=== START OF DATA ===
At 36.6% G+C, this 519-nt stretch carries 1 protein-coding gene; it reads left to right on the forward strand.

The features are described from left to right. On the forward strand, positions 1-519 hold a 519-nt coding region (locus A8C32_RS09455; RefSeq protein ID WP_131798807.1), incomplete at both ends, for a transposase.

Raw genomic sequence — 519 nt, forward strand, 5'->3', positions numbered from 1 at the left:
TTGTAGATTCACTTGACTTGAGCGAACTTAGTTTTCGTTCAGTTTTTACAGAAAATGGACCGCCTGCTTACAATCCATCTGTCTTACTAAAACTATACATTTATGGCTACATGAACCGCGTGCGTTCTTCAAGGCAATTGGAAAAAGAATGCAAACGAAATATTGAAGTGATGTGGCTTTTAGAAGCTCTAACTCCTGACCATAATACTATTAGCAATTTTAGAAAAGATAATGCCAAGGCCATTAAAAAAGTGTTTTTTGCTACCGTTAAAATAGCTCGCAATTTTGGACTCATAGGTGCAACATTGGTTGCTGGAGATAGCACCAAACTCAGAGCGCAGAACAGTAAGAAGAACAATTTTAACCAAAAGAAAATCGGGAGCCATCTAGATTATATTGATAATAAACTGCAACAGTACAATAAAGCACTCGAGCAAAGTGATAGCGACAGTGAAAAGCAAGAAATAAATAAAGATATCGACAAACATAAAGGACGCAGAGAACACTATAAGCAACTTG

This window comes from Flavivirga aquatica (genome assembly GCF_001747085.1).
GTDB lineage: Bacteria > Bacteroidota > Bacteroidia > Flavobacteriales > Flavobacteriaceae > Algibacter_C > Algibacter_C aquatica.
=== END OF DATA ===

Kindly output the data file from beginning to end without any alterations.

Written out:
At 36.6% G+C, this 519-nt stretch carries 1 protein-coding gene; it reads left to right on the forward strand.

The features are described from left to right. On the forward strand, positions 1-519 hold a 519-nt coding region (locus A8C32_RS09455; RefSeq protein ID WP_131798807.1), incomplete at both ends, for a transposase.

Raw genomic sequence — 519 nt, forward strand, 5'->3', positions numbered from 1 at the left:
TTGTAGATTCACTTGACTTGAGCGAACTTAGTTTTCGTTCAGTTTTTACAGAAAATGGACCGCCTGCTTACAATCCATCTGTCTTACTAAAACTATACATTTATGGCTACATGAACCGCGTGCGTTCTTCAAGGCAATTGGAAAAAGAATGCAAACGAAATATTGAAGTGATGTGGCTTTTAGAAGCTCTAACTCCTGACCATAATACTATTAGCAATTTTAGAAAAGATAATGCCAAGGCCATTAAAAAAGTGTTTTTTGCTACCGTTAAAATAGCTCGCAATTTTGGACTCATAGGTGCAACATTGGTTGCTGGAGATAGCACCAAACTCAGAGCGCAGAACAGTAAGAAGAACAATTTTAACCAAAAGAAAATCGGGAGCCATCTAGATTATATTGATAATAAACTGCAACAGTACAATAAAGCACTCGAGCAAAGTGATAGCGACAGTGAAAAGCAAGAAATAAATAAAGATATCGACAAACATAAAGGACGCAGAGAACACTATAAGCAACTTG

This window comes from Flavivirga aquatica (genome assembly GCF_001747085.1).
GTDB lineage: Bacteria > Bacteroidota > Bacteroidia > Flavobacteriales > Flavobacteriaceae > Algibacter_C > Algibacter_C aquatica.